The first part
of these considerations was about the fact that
more and more people are looking for less and
better and there are interesting business
opportunities in understanding that attitude. But theres more.
Less is better sounds almost the same, but it
has a different meaning. We can improve our lives and our
wellbeing by having less of all sorts of things. Of course
this isnt about asceticism or extreme simplicity. Its
about comfort, pleasure, ease and enjoyment.
We learnt many years ago that less is better
is some areas of our behavior. Such as food and drink. We
know that healthy food can be also pleasant, that a glass of
good wine is good for us but alcoholism is a disease, etcetera.
This is quite obvious in the case of the environment,
where many of the most effective solutions are based on the
less is better concept.
But there are many other ways in which we need to
understand how and when less is better. In all
things there is a limit to abundance. There is a point where
enough is enough. More of the same, or more of
whatever, isnt just unnecessary. It can be positively unpleasant.
Of course individual perceptions and desires can vary.
People can choose to have as much clutter as they want as
long as it doesnt get in the way of other people, or the
environment. But we are beginning to understand that free
space is more pleasant (and easier to manage) than a cumbersome
invasion of stuff that we dont really want or like.
There is a great deal of clutter that we need to
eliminate or control. One of the most obvious, and worrying,
examples is technology. Its very easy to make things more
complex. The result is that they dont work or we have to
waste too much time and effort to make them work as we wish.
Another problem is that we are becoming too dependent on
technologies. We are un-learning how to do things, delegating
to machines and devices that we dont understand and that we
dont know how to fix when they break down or malfunction.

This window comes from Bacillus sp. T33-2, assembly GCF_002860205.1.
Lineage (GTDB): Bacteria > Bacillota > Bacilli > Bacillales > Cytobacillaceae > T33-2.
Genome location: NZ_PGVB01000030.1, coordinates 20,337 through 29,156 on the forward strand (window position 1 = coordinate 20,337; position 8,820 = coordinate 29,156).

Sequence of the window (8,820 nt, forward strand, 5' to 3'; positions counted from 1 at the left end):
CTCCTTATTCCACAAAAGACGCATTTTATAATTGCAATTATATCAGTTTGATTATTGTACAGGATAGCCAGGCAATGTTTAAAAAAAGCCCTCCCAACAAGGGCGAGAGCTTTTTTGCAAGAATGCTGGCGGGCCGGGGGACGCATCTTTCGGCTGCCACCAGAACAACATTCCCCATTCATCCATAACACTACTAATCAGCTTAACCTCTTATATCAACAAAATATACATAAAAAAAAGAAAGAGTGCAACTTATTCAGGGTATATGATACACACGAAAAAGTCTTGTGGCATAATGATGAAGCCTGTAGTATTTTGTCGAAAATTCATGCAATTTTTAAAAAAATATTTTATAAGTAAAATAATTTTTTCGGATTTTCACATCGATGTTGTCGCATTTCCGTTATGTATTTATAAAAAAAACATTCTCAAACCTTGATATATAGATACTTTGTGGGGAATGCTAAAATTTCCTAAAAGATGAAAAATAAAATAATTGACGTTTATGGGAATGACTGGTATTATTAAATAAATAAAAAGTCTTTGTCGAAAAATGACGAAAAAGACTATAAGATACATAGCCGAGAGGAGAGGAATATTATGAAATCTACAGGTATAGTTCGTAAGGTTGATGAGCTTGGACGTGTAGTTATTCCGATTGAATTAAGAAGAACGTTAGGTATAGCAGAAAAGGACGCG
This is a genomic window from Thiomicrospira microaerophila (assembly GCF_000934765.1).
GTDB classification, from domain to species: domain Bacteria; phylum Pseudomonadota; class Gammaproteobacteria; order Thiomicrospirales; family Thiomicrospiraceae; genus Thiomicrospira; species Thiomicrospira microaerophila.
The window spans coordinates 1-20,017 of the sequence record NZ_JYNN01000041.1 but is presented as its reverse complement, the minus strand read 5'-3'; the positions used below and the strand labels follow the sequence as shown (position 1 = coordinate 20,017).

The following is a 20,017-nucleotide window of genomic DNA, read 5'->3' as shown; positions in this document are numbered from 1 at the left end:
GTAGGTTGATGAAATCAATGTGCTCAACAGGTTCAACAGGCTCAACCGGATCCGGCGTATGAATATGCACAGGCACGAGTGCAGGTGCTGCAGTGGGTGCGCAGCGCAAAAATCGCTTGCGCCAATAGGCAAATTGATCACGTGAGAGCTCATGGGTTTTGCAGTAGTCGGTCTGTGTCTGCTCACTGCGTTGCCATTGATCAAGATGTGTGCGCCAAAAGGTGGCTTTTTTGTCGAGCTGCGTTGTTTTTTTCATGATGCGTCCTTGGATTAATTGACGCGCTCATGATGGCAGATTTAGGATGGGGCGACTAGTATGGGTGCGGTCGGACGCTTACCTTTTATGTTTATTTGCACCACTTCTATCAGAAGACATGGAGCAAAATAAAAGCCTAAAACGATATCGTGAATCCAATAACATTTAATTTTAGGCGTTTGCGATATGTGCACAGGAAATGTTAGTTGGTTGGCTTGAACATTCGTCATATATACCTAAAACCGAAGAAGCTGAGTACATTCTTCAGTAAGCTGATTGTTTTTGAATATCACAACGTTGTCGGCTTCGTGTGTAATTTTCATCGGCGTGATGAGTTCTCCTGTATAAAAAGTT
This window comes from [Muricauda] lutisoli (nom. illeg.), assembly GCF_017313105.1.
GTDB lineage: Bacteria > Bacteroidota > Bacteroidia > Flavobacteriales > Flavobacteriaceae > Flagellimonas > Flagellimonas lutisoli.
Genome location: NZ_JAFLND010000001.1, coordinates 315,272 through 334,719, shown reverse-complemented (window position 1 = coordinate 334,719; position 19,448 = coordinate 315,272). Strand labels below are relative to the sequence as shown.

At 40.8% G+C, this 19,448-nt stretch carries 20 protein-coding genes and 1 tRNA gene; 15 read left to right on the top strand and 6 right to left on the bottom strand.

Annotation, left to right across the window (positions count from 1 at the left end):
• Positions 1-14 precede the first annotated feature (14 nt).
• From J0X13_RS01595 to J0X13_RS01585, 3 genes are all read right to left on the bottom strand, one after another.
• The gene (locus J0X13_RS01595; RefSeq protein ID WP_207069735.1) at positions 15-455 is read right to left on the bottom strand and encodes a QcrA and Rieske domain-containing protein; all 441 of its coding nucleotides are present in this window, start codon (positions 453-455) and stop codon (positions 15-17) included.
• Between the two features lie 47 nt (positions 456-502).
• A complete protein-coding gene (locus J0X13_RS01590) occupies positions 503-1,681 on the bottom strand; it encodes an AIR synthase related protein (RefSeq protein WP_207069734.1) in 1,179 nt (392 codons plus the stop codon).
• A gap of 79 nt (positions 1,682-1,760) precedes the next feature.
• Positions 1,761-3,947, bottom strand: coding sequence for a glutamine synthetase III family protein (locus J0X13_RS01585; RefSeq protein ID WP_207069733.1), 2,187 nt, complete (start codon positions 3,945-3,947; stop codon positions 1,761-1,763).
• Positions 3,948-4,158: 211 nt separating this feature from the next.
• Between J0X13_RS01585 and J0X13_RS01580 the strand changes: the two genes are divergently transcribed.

Its quite comfortable to have machines that free us from
boring chores. But if we delegate too much to automatic
devices, or other equipment that we dont control, we can be
in very serious trouble whenever one of them doesnt work
properly. The more of those we have, and with greater complexity,
the higher is the probability that something will go wrong.
We are already beyond the threshold of reliability or sanity.
There is a strong and urgent need to simplify technologies,
to make them more reliable, straightforward and manageable.
There are, of course, many situations in which less
is better isnt just a personal choice, but a
collective need. Some are obvious, such as the environment.
But there are many more. Social responsibility often requires
producing or doing less of what gets in the way of other people.
We may be tempted to think that this applies only to
affluent societies while in the case of poverty
and lack of basic resources it is universally true that
more is better. But this isnt so. Also in
developing situations the best solutions are
those that dont go for more of whatever
or stupidly imitate the worst mistakes of industrialized
countries. In every evolution, at every stage, its better to
avoid waste, unnecessary strain, undesirable complications.
Simple solutions, based on local resources and abilities, are
often the most effective.
In the affluent economies consumption is
down. This is due to perplexities about the political and
economic situations. But there is more than a temporary phase
It remains to be seen how a long-term understanding that
less is better will influence behavior over time.
But it may be wise, and rewarding, to work now on business
strategies designed to cater for those needs.
See also part one Less and better